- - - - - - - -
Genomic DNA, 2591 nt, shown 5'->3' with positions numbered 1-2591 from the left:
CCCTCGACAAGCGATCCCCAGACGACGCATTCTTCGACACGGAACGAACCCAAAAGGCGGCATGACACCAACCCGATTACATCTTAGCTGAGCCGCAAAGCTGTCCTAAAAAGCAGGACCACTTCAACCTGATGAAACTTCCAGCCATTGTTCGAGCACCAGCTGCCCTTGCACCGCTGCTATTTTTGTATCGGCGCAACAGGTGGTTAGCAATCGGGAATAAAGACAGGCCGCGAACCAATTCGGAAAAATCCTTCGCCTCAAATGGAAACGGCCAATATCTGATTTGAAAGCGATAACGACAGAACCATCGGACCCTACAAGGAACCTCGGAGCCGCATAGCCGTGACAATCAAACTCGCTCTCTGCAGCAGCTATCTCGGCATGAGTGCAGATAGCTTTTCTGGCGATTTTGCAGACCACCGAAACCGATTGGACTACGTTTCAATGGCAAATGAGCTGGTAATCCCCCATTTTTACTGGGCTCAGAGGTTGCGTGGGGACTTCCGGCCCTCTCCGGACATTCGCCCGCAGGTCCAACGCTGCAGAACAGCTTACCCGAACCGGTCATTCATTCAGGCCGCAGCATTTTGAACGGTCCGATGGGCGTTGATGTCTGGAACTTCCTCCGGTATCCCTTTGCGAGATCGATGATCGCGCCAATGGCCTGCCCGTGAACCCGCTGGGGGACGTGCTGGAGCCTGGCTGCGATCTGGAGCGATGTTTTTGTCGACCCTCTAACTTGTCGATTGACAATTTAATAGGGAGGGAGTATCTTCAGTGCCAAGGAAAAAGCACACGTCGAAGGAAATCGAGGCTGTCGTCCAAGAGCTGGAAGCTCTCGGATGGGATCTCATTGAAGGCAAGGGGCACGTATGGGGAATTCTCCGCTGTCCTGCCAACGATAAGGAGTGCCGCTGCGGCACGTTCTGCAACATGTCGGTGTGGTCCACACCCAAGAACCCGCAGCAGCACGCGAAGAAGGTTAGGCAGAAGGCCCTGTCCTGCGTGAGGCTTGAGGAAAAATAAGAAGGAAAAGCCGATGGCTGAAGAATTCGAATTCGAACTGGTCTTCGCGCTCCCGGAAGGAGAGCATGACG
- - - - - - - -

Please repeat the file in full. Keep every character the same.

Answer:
Genomic DNA, 2591 nt, shown 5'->3' with positions numbered 1-2591 from the left:
CCCTCGACAAGCGATCCCCAGACGACGCATTCTTCGACACGGAACGAACCCAAAAGGCGGCATGACACCAACCCGATTACATCTTAGCTGAGCCGCAAAGCTGTCCTAAAAAGCAGGACCACTTCAACCTGATGAAACTTCCAGCCATTGTTCGAGCACCAGCTGCCCTTGCACCGCTGCTATTTTTGTATCGGCGCAACAGGTGGTTAGCAATCGGGAATAAAGACAGGCCGCGAACCAATTCGGAAAAATCCTTCGCCTCAAATGGAAACGGCCAATATCTGATTTGAAAGCGATAACGACAGAACCATCGGACCCTACAAGGAACCTCGGAGCCGCATAGCCGTGACAATCAAACTCGCTCTCTGCAGCAGCTATCTCGGCATGAGTGCAGATAGCTTTTCTGGCGATTTTGCAGACCACCGAAACCGATTGGACTACGTTTCAATGGCAAATGAGCTGGTAATCCCCCATTTTTACTGGGCTCAGAGGTTGCGTGGGGACTTCCGGCCCTCTCCGGACATTCGCCCGCAGGTCCAACGCTGCAGAACAGCTTACCCGAACCGGTCATTCATTCAGGCCGCAGCATTTTGAACGGTCCGATGGGCGTTGATGTCTGGAACTTCCTCCGGTATCCCTTTGCGAGATCGATGATCGCGCCAATGGCCTGCCCGTGAACCCGCTGGGGGACGTGCTGGAGCCTGGCTGCGATCTGGAGCGATGTTTTTGTCGACCCTCTAACTTGTCGATTGACAATTTAATAGGGAGGGAGTATCTTCAGTGCCAAGGAAAAAGCACACGTCGAAGGAAATCGAGGCTGTCGTCCAAGAGCTGGAAGCTCTCGGATGGGATCTCATTGAAGGCAAGGGGCACGTATGGGGAATTCTCCGCTGTCCTGCCAACGATAAGGAGTGCCGCTGCGGCACGTTCTGCAACATGTCGGTGTGGTCCACACCCAAGAACCCGCAGCAGCACGCGAAGAAGGTTAGGCAGAAGGCCCTGTCCTGCGTGAGGCTTGAGGAAAAATAAGAAGGAAAAGCCGATGGCTGAAGAATTCGAATTCGAACTGGTCTTCGCGCTCCCGGAAGGAGAGCATGACG